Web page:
Nutrition Issues in Gastroenterology, Series #132

Short Bowel Syndrome in Adults – Part 1

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Short bowel syndrome (SBS) is a disabling malabsorptive condition associated with a high frequency of complications and high utilization of healthcare resources. SBS generally does not become clinically apparent until about three-quarters of the small bowel (SB) have been removed. Because of the wide range in SB length and its capacity to compensate for bowel resection, the definition of SBS should not be based solely on the length of remaining bowel. Experts in intestinal failure have, instead, proposed defining SBS as a condition resulting from surgical resection, congenital defect, or disease-associated loss of absorption, characterized by the inability to maintain protein-energy, fluid, electrolyte, or micronutrient balances when on a normal diet.1 Nevertheless, the presence of < 200 cm of remaining SB is often used in order to facilitate a clinical diagnosis.

Etiology and Epidemiology

In adults, the more common causes of SBS include multiple resections for Crohn’s disease, massive resections due to catastrophic mesenteric vascular events, and malignancies (Table 1).2,3 Postoperative vascular and obstructive catastrophes requiring massive intestinal resection seem to be increasing in incidence and in one recent series was the most common cause of SBS in adults.4 Notably, the operations leading to SBS after an open surgery appear to be different than after a laparoscopic approach – gastric bypass and cholecystectomy being most frequent with laparoscopy and colectomy, hysterectomy and appendectomy being the most common with the open approach in one series.5 The major mechanisms responsible after open surgery and laparoscopy appear to be adhesions and volvulus, respectively. While advances in the treatment of Crohn’s disease may lead to a reduction in SBS, these improvements have not translated into a reduction in the need for home parenteral nutrition (PN).6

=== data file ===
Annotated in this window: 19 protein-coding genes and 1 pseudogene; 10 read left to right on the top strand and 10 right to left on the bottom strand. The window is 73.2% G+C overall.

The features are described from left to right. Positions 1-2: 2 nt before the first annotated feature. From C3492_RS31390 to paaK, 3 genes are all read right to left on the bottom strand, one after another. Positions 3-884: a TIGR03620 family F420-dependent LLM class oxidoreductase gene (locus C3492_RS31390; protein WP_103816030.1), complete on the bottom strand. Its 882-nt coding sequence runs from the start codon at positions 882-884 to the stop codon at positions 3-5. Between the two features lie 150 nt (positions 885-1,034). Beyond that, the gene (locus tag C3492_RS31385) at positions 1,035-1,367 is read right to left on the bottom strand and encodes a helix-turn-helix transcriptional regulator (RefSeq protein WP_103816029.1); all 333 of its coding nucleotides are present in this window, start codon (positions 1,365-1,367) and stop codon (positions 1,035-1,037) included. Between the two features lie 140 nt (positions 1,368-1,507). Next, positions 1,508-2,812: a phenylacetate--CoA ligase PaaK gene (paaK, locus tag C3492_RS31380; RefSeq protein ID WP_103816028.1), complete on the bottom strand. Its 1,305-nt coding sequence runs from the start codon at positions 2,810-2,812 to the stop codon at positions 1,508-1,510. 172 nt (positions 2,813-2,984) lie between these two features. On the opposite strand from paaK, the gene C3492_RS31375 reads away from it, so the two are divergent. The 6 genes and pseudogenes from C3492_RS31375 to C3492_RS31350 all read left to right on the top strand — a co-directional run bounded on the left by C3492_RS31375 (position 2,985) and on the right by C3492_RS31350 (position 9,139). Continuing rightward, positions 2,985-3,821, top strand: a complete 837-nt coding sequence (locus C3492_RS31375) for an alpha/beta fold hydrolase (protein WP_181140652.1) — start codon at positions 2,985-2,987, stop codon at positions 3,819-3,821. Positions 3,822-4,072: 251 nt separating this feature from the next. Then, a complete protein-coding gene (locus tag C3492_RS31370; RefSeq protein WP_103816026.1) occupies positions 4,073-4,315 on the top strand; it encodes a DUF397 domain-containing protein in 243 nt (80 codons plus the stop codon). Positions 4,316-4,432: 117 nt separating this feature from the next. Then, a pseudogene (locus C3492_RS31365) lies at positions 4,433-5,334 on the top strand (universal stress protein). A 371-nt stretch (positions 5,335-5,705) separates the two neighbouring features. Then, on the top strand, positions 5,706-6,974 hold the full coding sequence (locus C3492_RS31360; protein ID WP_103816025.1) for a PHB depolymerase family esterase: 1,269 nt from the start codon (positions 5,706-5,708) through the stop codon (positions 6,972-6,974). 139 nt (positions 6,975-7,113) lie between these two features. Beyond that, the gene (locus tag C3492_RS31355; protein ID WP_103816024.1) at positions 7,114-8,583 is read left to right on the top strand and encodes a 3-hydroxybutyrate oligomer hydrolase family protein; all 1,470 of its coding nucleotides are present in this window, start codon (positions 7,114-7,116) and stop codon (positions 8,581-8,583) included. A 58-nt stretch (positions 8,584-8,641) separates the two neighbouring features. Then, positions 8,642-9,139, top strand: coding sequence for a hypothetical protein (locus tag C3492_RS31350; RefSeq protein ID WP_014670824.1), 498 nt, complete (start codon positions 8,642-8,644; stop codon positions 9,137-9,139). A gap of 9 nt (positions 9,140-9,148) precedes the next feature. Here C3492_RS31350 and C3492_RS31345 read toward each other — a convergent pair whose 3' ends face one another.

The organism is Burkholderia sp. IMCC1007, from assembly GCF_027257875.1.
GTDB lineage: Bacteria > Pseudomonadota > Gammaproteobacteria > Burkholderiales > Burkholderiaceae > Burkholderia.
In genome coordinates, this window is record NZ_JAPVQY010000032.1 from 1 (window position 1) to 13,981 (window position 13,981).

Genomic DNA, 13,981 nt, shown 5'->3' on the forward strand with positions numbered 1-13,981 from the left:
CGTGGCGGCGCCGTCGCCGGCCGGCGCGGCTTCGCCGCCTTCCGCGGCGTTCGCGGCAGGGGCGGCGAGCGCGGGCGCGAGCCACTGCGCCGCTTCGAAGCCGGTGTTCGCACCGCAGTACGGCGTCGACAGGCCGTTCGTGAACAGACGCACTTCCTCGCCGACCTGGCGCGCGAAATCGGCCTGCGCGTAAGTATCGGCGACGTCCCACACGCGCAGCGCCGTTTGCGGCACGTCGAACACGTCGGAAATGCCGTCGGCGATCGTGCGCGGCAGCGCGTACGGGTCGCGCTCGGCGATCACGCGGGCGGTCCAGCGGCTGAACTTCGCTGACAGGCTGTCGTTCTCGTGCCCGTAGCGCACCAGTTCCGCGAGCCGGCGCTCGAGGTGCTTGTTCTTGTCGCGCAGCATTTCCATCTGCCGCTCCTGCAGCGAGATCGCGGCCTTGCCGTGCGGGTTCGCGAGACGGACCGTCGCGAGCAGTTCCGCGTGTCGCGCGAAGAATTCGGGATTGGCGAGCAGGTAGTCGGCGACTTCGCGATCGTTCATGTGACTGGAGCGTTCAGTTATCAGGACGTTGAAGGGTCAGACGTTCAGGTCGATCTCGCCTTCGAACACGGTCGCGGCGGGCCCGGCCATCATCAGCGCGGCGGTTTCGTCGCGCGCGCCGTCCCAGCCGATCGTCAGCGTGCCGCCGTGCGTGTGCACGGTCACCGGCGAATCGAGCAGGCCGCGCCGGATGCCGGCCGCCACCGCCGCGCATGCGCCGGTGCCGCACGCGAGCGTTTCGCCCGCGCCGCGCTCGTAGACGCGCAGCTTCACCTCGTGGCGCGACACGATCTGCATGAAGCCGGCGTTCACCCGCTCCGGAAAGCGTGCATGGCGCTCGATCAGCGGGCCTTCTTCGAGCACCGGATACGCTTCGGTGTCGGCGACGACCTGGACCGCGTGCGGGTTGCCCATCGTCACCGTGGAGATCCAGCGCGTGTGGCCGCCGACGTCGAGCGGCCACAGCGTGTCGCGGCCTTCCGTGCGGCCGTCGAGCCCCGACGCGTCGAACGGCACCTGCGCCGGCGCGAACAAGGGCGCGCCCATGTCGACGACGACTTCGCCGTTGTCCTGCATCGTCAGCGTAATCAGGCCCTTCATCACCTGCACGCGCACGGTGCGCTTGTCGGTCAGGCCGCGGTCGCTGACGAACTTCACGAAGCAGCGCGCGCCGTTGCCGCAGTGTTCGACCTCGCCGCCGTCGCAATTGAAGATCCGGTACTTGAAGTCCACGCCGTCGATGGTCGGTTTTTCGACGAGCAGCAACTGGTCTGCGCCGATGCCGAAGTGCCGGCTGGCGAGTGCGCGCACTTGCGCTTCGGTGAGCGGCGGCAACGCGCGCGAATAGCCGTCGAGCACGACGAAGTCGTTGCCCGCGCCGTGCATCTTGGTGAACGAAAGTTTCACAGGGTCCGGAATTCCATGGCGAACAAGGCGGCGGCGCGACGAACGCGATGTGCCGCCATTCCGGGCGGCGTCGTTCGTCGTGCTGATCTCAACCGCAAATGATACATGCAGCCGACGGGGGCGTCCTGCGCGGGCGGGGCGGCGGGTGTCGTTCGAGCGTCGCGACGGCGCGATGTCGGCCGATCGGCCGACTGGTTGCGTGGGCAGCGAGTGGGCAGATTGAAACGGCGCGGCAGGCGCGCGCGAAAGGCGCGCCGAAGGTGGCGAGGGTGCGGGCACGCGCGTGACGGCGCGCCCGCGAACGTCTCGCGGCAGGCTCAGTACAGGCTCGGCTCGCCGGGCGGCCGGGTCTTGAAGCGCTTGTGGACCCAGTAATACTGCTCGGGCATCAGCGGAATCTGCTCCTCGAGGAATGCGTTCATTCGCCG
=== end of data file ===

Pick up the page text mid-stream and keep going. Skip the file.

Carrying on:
The incidence and prevalence of SBS are unknown because there are no reliable databases. Estimates are based on information from home PN registries, for which SBS is generally the most common indication. Two recent studies limited to SBS patients reported the majority of patients being female and > 50 years of age.2,3 The multifactorial etiology, uncertainty regarding intestinal length and varying definitions of SBS contribute to the difficulty of comparing reports. In the U.S., the annual prevalence of home PN has been estimated at approximately 120 per million, of whom about 25% have SBS; this amounted to about 10,000 adults in 1992.7 These numbers do not reflect patients with SBS who did not survive, were able to be weaned from PN during the index hospitalization, or were able to be successfully weaned from home PN and, therefore, likely underestimate the prevalence of SBS.

Relevant Anatomy and Physiology

Three bowel anatomies may occur in SBS and are generally described in terms of location of the anastomosis after resection:

  • Jejuno-colic
  • Jejuno-ileocolonic
  • End-jejunostomy

The clinical manifestations and outcome of SBS vary depending upon the remaining bowel anatomy and its residual function. Consequently, an appreciation of the bowel anatomies seen in SBS along with basic gastrointestinal physiological considerations is helpful to better understand the prognosis and guide patient management.

Small Bowel

The proximal 100 to 150 cm of the jejunum is the primary site of carbohydrate, protein and water-soluble vitamin absorption.8 Fat absorption may extend over a larger length of SB if more fat is ingested. In a healthy adult, about 4 L of intestinal secretions (0.5 L saliva, 2 L gastric acid and 1.5 L pancreaticobiliary secretions) are produced in response to the food and drink consumed each day. Water absorption is a passive process resulting from the active transport of nutrients and electrolytes. Sodium transport creates an electrochemical gradient that drives the uptake of nutrients across the intestinal epithelium. Because the junctions between jejunal epithelial cells are considerable compared to other areas of the bowel, a rapid flux of fluids and nutrients occurs resulting in inefficient fluid absorption and iso-osmolar jejunal contents. Sodium absorption in the jejunum occurs against a concentration gradient, is dependent upon water fluxes and is coupled to the absorption of glucose.9 These factors become particularly important in the SBS patient who only has jejunum remaining.